The Paris Conference is looking at how to dispose of Germany’s colonial possessions, with the leaders of different countries calling for their share of the spoils. Prime Minister Botha and General Smuts have proposed that South Africa should have South West Africa, conquered by them in 1915. Billy Hughes of Australia claims New Guinea and nearby islands as being vital for his country’s future security. New Zealand’s Massey seeks formerly German Samoa for his country, affirming the high regard in which New Zealanders are held by the Samoans (who are in fact petitioning to be ruled by Britain or the United States or indeed any country other than New Zealand, whose maladministration of the islands has seen a fifth of their inhabitants die of influenza). And Japan’s Makino is looking for the German islands in the Pacific his country’s armed forces occupied in 1914, as well as Tsingtao and the surrounding Shantung peninsula (which disturbs the Americans, who are sympathetic to Chinese demands that the peninsula be returned to them). The French meanwhile are looking for Togoland and Cameroon (known to the Germans as Kamerun) and the British for German East Africa.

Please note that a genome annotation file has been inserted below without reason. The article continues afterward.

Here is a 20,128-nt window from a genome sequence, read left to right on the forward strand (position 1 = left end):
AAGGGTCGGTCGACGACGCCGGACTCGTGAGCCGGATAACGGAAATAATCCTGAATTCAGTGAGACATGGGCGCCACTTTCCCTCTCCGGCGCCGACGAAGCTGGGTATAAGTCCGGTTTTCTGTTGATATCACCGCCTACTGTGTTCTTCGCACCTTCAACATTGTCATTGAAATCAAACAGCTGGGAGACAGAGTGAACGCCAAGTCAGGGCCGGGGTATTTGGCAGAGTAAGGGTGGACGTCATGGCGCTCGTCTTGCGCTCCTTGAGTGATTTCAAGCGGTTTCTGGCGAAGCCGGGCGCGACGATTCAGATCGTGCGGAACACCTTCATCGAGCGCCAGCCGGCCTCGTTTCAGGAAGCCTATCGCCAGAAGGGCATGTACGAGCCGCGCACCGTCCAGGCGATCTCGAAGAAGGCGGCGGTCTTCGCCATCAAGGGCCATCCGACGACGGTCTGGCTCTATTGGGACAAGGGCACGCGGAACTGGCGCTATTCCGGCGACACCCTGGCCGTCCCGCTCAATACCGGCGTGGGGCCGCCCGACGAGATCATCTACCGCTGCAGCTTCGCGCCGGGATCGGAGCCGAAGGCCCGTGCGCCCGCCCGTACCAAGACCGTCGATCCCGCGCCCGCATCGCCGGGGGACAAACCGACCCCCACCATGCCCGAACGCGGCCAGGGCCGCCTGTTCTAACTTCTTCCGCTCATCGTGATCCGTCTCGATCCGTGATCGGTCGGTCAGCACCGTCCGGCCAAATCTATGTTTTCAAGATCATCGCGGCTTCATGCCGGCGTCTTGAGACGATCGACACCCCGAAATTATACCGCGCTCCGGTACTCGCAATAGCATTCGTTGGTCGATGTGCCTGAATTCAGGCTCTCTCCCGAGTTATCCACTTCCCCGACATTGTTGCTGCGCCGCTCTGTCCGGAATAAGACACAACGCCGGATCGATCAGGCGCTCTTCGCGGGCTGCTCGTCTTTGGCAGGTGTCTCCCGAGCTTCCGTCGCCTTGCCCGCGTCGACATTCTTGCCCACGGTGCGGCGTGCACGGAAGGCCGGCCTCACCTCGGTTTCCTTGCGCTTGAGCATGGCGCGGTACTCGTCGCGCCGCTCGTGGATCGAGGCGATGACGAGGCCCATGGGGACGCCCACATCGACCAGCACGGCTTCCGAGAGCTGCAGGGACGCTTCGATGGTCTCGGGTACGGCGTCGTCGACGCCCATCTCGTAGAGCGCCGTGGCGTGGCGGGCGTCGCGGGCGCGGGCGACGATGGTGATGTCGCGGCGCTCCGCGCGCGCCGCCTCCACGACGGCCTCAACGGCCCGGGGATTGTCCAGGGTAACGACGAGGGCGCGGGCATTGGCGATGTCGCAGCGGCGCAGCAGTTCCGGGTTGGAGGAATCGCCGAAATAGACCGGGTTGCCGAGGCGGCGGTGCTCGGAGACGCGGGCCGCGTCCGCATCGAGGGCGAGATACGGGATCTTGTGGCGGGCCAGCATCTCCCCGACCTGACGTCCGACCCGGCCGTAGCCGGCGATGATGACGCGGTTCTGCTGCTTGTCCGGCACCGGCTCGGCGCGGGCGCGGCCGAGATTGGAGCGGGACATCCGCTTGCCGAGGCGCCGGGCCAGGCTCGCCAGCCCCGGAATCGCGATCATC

In the old days victorious powers in wars were able to simply annex territories and possessions captured from their enemies, but President Wilson of the United States wishes to consign such vulgar ways to the dustbin of history. Instead of taking on conquered territories as new colonies, he is insisting that Germany’s former colonies are divided out among the Allies as mandates, with the mandated authorities charged with preparing the territories for self-government and independence. It is taken for granted that it will be some time before the native peoples are ready to rule themselves, but Wilson is insistent that the mandates are not to be thought of as simply additions to the victors’ empires. The Allied leaders may have other ideas, but for now they are willing to humour the American President.